Thoughts on the election of 2016
Campus Compact is founded on a commitment to democracy. Democracy includes fair and free elections, but fair and free elections do not define democracy. Democratic communities, because they rely on equal voice for all, are structured around commitments to equal dignity and mutual respect. So it is particularly hard to know how to react when an election yields a victory for a candidate who has repeatedly undermined the core values of democracy.
As I reflect on that challenge, my first conclusion is that it is important not to overstate what we can deduce from this election. The winning candidate won 47.5% of votes cast, good enough for second place in the popular vote. Under our Constitution, a candidate can win the presidency without winning the support of a majority or even a plurality of voters, so there is nothing illegitimate about the victory. But it would be a mistake to conclude that all, or even most, Americans have embraced the views of a candidate who garners such a vote total.
The bigger question at the moment is how we protect our democracy in the face of this outcome. I am convinced that the only chance we have is to fortify the institutions in our society committed to openness, diversity, human dignity, and truth. That is the lesson of societies contending with leaders with authoritarian values—which is, as of today, what we are. We have to face our situation honestly and be prepared to fight together to preserve what so many have given so much to build.
If any college or university is not focused today on the need to rebuild a democratic civic culture that values equity and inclusion, that has to change. If any faculty member or president believes that something else matters more than preparing students to be democratic citizens who act on behalf of humane values and the most vulnerable in our midst, we have to help them see past that. Nothing else that an institution of higher education does is remotely as important. Our job is to ensure that no one fails to see that.
The work of Campus Compact and our many partners has always mattered, but it has never mattered more than today. In various ways, the environment is likely to make our work harder in the coming months and years. It will also make our work more essential. I am feeling today that I have to get better at what I do. I want to work with partners within and beyond the Campus Compact network to ensure that we rise to this challenge.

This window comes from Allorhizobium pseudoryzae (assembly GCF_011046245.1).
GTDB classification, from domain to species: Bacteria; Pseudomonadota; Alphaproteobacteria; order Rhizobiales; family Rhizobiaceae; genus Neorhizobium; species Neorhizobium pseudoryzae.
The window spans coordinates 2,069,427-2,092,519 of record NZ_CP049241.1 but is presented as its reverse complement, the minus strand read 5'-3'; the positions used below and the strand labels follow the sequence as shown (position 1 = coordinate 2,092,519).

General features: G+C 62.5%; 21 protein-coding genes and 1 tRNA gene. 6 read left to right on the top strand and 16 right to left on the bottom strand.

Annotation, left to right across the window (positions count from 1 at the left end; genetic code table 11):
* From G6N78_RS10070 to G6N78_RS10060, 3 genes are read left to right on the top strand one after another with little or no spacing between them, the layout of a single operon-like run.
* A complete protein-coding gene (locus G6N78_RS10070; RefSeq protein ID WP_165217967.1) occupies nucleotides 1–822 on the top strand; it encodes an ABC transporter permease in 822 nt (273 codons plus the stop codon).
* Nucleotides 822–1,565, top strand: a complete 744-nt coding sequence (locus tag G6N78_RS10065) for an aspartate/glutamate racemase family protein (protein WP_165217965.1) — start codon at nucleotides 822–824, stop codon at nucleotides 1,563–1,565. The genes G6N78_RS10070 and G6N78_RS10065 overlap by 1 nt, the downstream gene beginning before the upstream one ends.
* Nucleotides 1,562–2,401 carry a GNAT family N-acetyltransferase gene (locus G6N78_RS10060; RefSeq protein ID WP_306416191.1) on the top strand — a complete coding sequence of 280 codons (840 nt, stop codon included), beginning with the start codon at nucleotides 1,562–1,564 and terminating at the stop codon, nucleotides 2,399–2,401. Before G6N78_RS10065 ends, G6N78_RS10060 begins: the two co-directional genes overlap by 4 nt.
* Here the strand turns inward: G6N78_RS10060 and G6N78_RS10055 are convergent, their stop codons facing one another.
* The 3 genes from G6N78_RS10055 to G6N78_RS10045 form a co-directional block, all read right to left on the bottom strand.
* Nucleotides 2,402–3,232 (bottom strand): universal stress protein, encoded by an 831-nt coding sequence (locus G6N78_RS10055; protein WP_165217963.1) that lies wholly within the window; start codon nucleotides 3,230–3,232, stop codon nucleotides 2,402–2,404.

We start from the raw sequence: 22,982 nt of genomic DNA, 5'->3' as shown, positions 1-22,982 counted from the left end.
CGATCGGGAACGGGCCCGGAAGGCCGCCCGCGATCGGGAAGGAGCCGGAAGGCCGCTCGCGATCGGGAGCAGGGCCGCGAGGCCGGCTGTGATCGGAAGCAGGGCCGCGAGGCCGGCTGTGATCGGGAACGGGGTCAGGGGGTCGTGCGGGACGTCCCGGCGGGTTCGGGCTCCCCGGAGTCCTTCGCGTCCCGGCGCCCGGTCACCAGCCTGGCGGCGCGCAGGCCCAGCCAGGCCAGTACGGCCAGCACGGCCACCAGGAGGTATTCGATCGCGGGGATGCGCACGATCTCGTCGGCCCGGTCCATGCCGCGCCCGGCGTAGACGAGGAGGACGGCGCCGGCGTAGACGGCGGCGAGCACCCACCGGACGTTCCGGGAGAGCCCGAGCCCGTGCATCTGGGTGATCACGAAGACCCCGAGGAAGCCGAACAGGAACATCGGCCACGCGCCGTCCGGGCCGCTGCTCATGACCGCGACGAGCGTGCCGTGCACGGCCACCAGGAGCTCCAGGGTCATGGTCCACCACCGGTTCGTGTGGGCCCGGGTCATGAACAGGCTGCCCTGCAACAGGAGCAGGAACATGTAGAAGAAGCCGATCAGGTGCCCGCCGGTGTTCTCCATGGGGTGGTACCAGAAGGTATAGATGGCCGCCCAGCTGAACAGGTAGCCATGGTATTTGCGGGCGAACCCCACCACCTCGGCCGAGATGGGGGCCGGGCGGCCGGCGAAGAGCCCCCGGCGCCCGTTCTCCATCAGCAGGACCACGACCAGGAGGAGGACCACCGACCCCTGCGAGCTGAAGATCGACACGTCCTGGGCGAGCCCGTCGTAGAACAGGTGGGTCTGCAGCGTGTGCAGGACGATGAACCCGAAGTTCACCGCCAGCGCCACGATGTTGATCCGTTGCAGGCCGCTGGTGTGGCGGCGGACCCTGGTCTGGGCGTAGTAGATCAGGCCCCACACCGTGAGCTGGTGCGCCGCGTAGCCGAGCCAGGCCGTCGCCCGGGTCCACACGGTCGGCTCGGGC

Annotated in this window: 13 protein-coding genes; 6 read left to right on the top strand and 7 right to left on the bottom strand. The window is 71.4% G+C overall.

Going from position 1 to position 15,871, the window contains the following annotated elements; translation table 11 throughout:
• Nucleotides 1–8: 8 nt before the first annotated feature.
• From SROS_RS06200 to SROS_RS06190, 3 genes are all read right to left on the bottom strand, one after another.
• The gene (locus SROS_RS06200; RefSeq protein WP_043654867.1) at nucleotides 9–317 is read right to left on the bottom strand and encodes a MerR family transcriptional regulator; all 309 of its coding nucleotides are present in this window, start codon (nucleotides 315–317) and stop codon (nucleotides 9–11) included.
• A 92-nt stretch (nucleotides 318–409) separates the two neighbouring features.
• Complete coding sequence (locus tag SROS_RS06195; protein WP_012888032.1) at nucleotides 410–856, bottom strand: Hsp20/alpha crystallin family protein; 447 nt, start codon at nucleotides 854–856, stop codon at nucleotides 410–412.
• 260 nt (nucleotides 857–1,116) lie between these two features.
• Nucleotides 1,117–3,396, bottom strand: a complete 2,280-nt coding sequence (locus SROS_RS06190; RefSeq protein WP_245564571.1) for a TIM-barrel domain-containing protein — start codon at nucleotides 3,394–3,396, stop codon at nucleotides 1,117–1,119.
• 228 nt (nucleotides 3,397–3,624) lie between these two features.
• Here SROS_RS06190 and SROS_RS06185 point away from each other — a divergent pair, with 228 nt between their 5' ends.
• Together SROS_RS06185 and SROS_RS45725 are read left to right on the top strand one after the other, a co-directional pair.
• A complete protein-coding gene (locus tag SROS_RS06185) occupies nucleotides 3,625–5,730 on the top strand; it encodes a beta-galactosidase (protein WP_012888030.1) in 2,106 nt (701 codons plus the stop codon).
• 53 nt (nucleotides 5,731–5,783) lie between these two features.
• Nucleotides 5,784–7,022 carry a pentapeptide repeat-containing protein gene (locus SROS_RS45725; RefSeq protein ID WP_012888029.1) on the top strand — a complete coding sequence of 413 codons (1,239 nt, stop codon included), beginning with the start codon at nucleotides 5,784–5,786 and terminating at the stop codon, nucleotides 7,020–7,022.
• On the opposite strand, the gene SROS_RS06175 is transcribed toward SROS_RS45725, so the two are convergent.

My father, Walter Seligsohn, was a holocaust refugee. He left Germany in 1940 with his mother and sister; he was 14. His own father, my grandfather, stayed behind to help smuggle Jews out of Europe and ultimately died in a Nazi camp. My father found in the United States what he had never experienced during his childhood under the Nazi regime–an open society where he and his family could pursue their lives according to their own beliefs and plans without fear of oppression. Before World War II was over, my father, who had fled Europe just a few years before, proudly served in the United States Army. He believed fervently in American democracy, though he was clear-eyed about the fact that its benefits had never been available to all on an equal basis. As a lawyer, he always saw his role as pushing our institutions to live up to the values and commitments embedded in our fundamental laws. My father died in 2014, the month before I started at Campus Compact. He was immensely proud that my siblings and I had chosen careers focused on service. Throughout the 2016 campaign, I was glad my father did not have to see our democracy besmirched by attacks on immigrants, refugees, women, and minorities. I was particularly thankful that he did not experience the resurgent anti-Semitism on display. Today, despite all that has happened, I do not feel ready to give up on the American democracy my father held so dear.
All of us who work every day to ensure that higher education rises to the challenge of its public purposes now must gather our own strength in our own ways. Then we must get back to work with even greater focus, clarity, and energy. I feel stronger knowing that we will do that work together.
More Public Purpose: The Blog of Campus Compact President Andrew Seligsohn
Global SL Blog
Vulnerability, Humility and Learning in
Global SL Blog
GSL 6 Themes Announced: Inclusion and Tr
Global SL Blog
Intersectionality, Power, and Lessons Le